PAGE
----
Triple the fun

Triple the fun

The last few years I have mostly lost interest in road racing – having to drive a ways to then ride around in circles seems less appealing than just going on a nice ride. But I do still enjoy competing, and so have found myself gravitating more towards gravel and fondo type events. Fortunately here in Oregon we have a terrific three race series – the Oregon Triple Crown – which had the additional bonus that I was able to do the to/from by bike for half of it.

1. The Oregon Coast Gravel Epic: I first rode this in the inaugural year in 2013. Various things prevented me from returning until this year, but I had unfinished business! I also had the state team time trial championships the next day, which possibly helped me by making me ride a bit more tactically than I might usually. My plan was to stay with the lead group, and then try to ride away on the final climb (5 miles, with a further 5 miles or so mostly downhill to the finish). The course is 60 miles long, half on gravel, with 6677ft of climbing. I had put a 32T cassette on the bike so that I could spin easy up the climbs. Well, I guess easy is relative because those roads are steep! But I was at least able to keep my head up and take in the beautiful scenery of the coastal backroads. Things didn’t start great when my third bottle ejected two miles in…. In two years of riding that hadn’t happened; 3.5hrs on two bottles it would be then.

The front group slowly whittled down, with the selection being made on the descents as well as the climbs.; we ended up with a good group of six, all working well together on the paved sections. I stuck to the plan, and at mile 47 upped the pace and rode away solo. I managed to hold off the cramps on the climb, but cramping thighs was a bit of a problem on the downhill! The chase was closing on me at the end, but I made it to the line to take the win.

2. The Sasquatch Duro: At last year’s event (on a different course), I was leading on the way back when I flatted the front wheel; was hoping for better luck this time with the new course starting in Oakridge. I got a nice warm-up the day before with a steady 50 mile ride out there, then the morning brought beautiful sunshine for the race. This time around we had 45 miles, 4200ft of climbing and 70% gravel. Looking at the course profile, it was clear the race would mostly come down to the initial six mile sustained climb. So I went to the front there and settled in to see what would happen. By the top I was alone, but with Cody Peterson not far behind and closing – when he caught me we agreed to ride together and not to push it too much on the downhills; I was grateful to have the company. After the rolling sections on the top (where I tried to take in the incredible views; at bit tricky with technical riding!) we got down the big descent safely, to be left with eleven miles of road to the finish. With the headwind it was really good to have another rider to share the work with, and I had enough to just get around in the sprint to win. Good food laid on afterwards, then a nice ride home.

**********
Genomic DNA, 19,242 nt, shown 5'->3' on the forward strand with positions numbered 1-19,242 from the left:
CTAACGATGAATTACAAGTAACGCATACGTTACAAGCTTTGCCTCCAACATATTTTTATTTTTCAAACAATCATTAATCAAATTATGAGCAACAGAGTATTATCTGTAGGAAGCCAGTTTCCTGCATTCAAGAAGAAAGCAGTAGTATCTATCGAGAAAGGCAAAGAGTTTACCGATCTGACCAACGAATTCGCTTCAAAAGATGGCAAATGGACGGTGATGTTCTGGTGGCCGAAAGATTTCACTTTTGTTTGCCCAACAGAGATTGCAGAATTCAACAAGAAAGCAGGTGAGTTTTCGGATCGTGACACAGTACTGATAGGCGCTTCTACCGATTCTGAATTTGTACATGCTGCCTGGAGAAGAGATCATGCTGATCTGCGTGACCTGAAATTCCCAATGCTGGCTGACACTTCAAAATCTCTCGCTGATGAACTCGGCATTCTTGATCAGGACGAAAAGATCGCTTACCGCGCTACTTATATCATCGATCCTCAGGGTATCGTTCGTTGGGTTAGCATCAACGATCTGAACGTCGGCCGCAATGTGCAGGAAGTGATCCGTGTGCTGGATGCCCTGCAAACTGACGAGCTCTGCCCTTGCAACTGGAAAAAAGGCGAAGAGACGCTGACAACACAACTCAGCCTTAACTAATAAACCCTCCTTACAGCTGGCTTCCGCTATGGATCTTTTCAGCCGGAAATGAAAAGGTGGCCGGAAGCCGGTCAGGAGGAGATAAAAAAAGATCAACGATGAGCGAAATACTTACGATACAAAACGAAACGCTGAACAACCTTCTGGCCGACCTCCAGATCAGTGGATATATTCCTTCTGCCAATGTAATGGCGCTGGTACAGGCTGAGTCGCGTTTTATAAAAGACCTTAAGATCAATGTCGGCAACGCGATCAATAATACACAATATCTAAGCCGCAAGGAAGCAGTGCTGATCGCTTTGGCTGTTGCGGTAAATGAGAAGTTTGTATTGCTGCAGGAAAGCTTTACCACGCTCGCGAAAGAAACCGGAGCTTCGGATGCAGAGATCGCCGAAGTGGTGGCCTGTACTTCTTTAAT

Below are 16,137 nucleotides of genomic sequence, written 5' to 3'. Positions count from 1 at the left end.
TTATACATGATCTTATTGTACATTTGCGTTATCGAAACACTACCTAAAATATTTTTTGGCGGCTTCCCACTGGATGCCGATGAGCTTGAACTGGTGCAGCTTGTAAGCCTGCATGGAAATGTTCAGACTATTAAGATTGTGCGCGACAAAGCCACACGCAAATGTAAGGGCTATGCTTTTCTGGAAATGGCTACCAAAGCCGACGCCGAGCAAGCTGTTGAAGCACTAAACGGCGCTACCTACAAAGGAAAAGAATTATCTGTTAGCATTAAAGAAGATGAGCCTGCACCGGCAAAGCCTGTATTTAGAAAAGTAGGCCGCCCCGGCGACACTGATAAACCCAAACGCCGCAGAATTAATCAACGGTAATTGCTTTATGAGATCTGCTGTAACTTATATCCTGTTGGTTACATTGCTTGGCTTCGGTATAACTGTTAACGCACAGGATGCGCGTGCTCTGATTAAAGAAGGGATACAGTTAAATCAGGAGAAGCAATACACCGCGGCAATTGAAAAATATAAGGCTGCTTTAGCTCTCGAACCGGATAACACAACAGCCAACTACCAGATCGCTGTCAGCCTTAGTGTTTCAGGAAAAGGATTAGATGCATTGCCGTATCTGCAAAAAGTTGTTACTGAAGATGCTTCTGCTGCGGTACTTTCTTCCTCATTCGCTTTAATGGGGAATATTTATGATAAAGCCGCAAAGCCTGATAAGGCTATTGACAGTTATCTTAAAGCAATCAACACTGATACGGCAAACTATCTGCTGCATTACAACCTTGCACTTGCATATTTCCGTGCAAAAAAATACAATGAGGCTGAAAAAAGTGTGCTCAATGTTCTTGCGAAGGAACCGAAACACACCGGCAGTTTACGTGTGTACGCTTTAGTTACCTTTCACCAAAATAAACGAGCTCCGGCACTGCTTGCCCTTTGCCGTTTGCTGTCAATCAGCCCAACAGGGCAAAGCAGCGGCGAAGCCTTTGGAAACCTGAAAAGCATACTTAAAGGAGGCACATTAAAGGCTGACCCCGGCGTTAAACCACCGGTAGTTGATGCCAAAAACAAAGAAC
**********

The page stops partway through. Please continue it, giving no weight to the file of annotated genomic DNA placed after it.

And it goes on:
3. The Oregon Gran Fondo: Ah, my nemesis! I have ridden this awesome 117 mile loop five times, with one fourth place and four second place finishes…. I have tried a long solo break, a long two-man break….. still no win. This year the plan was to ride smart and save it for the last climb that comes with about ten miles to go. Over the first two climbs I was comfortably with the front group, then mostly kept out of the wind to the feed at 52 miles where (I thought…) we all stopped to refuel. We got rolling again, but a while later someone told me that two guys had attacked at the aid station – which would explain why we didn’t have the lead moto anymore. Well, I thought, that is a bit rude, but they should come back. The pace of the group kind of stalled for a while, so I ended up going to the front to try and get folk rolling through. A bit frustrating, but on the Oxbow climb I took the pace up to where I thought I could split a smaller group off that would then be willing to work together. There were six over the top; after the descent two more bridged, but then on the next small climb we popped three out the back, leaving a strong, cohesive group of five working well together.

When we got to the final climb, I could not see the leaders ahead, which didn’t bode well… but I stuck with the plan and attacked. One rider got across to my wheel and I couldn’t shake him, and we went over the top together. I tucked down on the descent, and when it started to flatten out I noticed there was a bit of a gap between us – that was all I needed to put my head down and punch it; I can still ride a decent TT for five miles! I soloed to the line, happy with the effort, but assuming I had missed it again and finished third. But…. it turns out that there had been sabotage on the course – we had seen the arrow pointing the wrong way soon after the feed, but enough in our group knew the route to stay on course. Unfortunately whoever messed with the arrow did cause trouble – the lead moto and the two attacking riders went off course. A real shame for them, and a bit of a shame for me that I didn’t get to really enjoy my moment of crossing the line, but happy to take the win! Tasty food and drink served as part of the event once again, then a slightly challenging 28 mile ride home into a headwind….

Many thanks to Mike and his team at Mudslinger events for putting these great events together. And to the OBRA officials and all the volunteers who allow us to play at racing bikes in the beautiful Oregon countryside.


One Comment

  1. Great report, it’s fun to hear how the race played out for those of us making up the pack fodder. I agree, it was a bit rude to attack the aid station, but hey karma;). Congratulations on three well earned victories.

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